Busy week in the world of Mississippi Preservation. Let’s jump right into this week’s roundup. Last Tuesday a public meeting in Hattiesburg was held to determine a course of action for the former Mount Carmel Baptist Church on Main Street. According to… Read More ›
A while back I found a 1925 article in Laurel’s Daily Leader that was interesting for the fact that it was an architectural critique, but I wasn’t quite sure how to share it. Fast forward to the research I’ve been… Read More ›
MissPres is on vacation this week, but we’re sending postcards back from Mississippi’s past.
Whats been going on Preservation wise in Jackson, Tupelo, Meridian, Hattiesburg, and your neck of the woods?
Lets jump right in to this week’s roundup. In Hattiesburg, concerning statements were made about some of the oldest buildings on the campus of William Carey University. The Hattiesburg American reported University President Tommy King said “…this morning’s review showed they might… Read More ›
Recently I came across the Hattiesburg Mississippi Industrial Edition for May 1908. It will most certainly be the source of many future blog posts, with lots of photographs, descriptions, and accounts of goings-on in the Hub City. Of all the civic boosting that is done in… Read More ›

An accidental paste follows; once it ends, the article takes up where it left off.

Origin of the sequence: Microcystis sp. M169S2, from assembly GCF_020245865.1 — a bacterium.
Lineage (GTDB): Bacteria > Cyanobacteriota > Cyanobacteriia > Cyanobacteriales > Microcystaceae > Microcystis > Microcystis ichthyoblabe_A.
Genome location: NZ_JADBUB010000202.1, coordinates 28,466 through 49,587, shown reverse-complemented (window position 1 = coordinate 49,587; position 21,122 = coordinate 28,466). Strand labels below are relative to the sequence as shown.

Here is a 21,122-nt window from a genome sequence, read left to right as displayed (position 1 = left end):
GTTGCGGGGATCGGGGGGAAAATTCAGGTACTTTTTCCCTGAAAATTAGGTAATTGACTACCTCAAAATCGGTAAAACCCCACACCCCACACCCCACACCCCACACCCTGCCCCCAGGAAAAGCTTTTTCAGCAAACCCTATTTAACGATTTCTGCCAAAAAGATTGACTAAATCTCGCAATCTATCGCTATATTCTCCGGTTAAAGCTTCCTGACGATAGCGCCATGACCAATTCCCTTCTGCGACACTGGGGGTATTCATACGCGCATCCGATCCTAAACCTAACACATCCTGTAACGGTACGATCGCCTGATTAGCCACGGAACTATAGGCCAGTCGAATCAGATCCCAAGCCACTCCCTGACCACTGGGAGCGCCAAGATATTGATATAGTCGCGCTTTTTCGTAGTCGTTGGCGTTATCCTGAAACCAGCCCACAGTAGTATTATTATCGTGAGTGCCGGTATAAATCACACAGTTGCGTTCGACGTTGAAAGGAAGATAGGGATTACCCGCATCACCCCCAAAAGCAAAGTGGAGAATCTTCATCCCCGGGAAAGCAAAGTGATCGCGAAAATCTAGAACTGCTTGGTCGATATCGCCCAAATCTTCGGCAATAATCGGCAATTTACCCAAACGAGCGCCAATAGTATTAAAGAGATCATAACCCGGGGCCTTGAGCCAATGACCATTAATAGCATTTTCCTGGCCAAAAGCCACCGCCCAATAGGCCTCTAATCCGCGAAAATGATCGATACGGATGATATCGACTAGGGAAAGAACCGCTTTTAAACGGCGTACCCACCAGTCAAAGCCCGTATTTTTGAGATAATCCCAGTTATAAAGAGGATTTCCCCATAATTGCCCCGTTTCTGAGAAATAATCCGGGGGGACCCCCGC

In July of 1945, the Hattiesburg J.C. Penney store at 122-126 W Pine Street suffered a significant fire. This provided an opportunity for the company’s branding efforts to be put to use with a complete rebuilding of the store. Sixteen… Read More ›
Today’s Mississippi Streets image of Newman Street, in Hattiesburg’s railroad district, comes courtesy of MissPres reader Thomas Gentry, whose grandfather’s business, Burkett Sheet Metal Works was located on the right (one-story building with the sign painted on the front). Thanks… Read More ›
New Orleans architect Rathbone DeBuys has been mentioned many times over the years here on MissPres, but recently I was surprised to see we have never had a feature post dedicated to his work in Mississippi. This was something I had not discovered until I found… Read More ›
A while back, I was reading a well-done, glossy history of Hattiesburg’s early neighborhoods, Historic Hattiesburg: History & Architecture of Hattiesburg’s First Neighborhoods (Department of Planning & Community Development, Neighborhood Development Division, City of Hattiesburg, Mississippi. n.d.), and I noticed a sidebar about Hattiesburg’s… Read More ›
MissPres will be celebrating its seventh anniversary during 2016. To acknowledge this achievement we will be looking back at some of our earlier posts while sharing thoughts and any developments that have occurred since the post originally debuted. Today’s post is on a… Read More ›
A couple of weeks ago, the post “Brick Bungalows and Plan Books” showed how house builders, using plan books and newspaper advertisements, sold the Craftsman style and more generally the bungalow’s “modern” open plan to middle-class buyers. Today and next week… Read More ›
One of the things I love about the Craftsman style is how middle-class and democratic it was. You could build an amazing Greene & Greene house in California, if you had the money, but if you weren’t the owner of… Read More ›